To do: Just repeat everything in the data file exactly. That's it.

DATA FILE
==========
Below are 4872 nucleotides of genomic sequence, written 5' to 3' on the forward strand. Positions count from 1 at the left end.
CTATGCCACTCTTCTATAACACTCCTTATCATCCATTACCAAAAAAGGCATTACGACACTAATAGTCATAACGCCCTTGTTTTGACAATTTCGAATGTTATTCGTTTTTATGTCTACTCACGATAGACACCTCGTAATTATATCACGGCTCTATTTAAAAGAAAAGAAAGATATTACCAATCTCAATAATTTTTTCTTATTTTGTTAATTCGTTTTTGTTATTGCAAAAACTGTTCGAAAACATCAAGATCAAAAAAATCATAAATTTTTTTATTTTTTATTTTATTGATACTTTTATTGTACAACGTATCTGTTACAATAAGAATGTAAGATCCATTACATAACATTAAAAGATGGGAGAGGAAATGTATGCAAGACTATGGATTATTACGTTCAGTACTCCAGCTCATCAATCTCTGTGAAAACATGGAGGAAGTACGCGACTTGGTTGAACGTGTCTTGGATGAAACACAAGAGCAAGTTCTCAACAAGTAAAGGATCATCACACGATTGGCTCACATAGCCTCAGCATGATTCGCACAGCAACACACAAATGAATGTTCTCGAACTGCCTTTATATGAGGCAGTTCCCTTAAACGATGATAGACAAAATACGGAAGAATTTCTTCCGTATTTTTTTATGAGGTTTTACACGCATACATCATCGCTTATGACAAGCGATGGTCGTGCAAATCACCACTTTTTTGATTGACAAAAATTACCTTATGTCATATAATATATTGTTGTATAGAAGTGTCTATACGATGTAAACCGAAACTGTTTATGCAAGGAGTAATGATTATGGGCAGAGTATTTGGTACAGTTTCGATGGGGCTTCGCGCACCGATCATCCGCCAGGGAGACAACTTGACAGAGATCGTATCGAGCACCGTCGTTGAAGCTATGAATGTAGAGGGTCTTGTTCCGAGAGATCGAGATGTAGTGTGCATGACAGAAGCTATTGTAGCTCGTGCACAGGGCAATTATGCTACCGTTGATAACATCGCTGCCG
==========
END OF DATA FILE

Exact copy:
Below are 4872 nucleotides of genomic sequence, written 5' to 3' on the forward strand. Positions count from 1 at the left end.
CTATGCCACTCTTCTATAACACTCCTTATCATCCATTACCAAAAAAGGCATTACGACACTAATAGTCATAACGCCCTTGTTTTGACAATTTCGAATGTTATTCGTTTTTATGTCTACTCACGATAGACACCTCGTAATTATATCACGGCTCTATTTAAAAGAAAAGAAAGATATTACCAATCTCAATAATTTTTTCTTATTTTGTTAATTCGTTTTTGTTATTGCAAAAACTGTTCGAAAACATCAAGATCAAAAAAATCATAAATTTTTTTATTTTTTATTTTATTGATACTTTTATTGTACAACGTATCTGTTACAATAAGAATGTAAGATCCATTACATAACATTAAAAGATGGGAGAGGAAATGTATGCAAGACTATGGATTATTACGTTCAGTACTCCAGCTCATCAATCTCTGTGAAAACATGGAGGAAGTACGCGACTTGGTTGAACGTGTCTTGGATGAAACACAAGAGCAAGTTCTCAACAAGTAAAGGATCATCACACGATTGGCTCACATAGCCTCAGCATGATTCGCACAGCAACACACAAATGAATGTTCTCGAACTGCCTTTATATGAGGCAGTTCCCTTAAACGATGATAGACAAAATACGGAAGAATTTCTTCCGTATTTTTTTATGAGGTTTTACACGCATACATCATCGCTTATGACAAGCGATGGTCGTGCAAATCACCACTTTTTTGATTGACAAAAATTACCTTATGTCATATAATATATTGTTGTATAGAAGTGTCTATACGATGTAAACCGAAACTGTTTATGCAAGGAGTAATGATTATGGGCAGAGTATTTGGTACAGTTTCGATGGGGCTTCGCGCACCGATCATCCGCCAGGGAGACAACTTGACAGAGATCGTATCGAGCACCGTCGTTGAAGCTATGAATGTAGAGGGTCTTGTTCCGAGAGATCGAGATGTAGTGTGCATGACAGAAGCTATTGTAGCTCGTGCACAGGGCAATTATGCTACCGTTGATAACATCGCTGCCG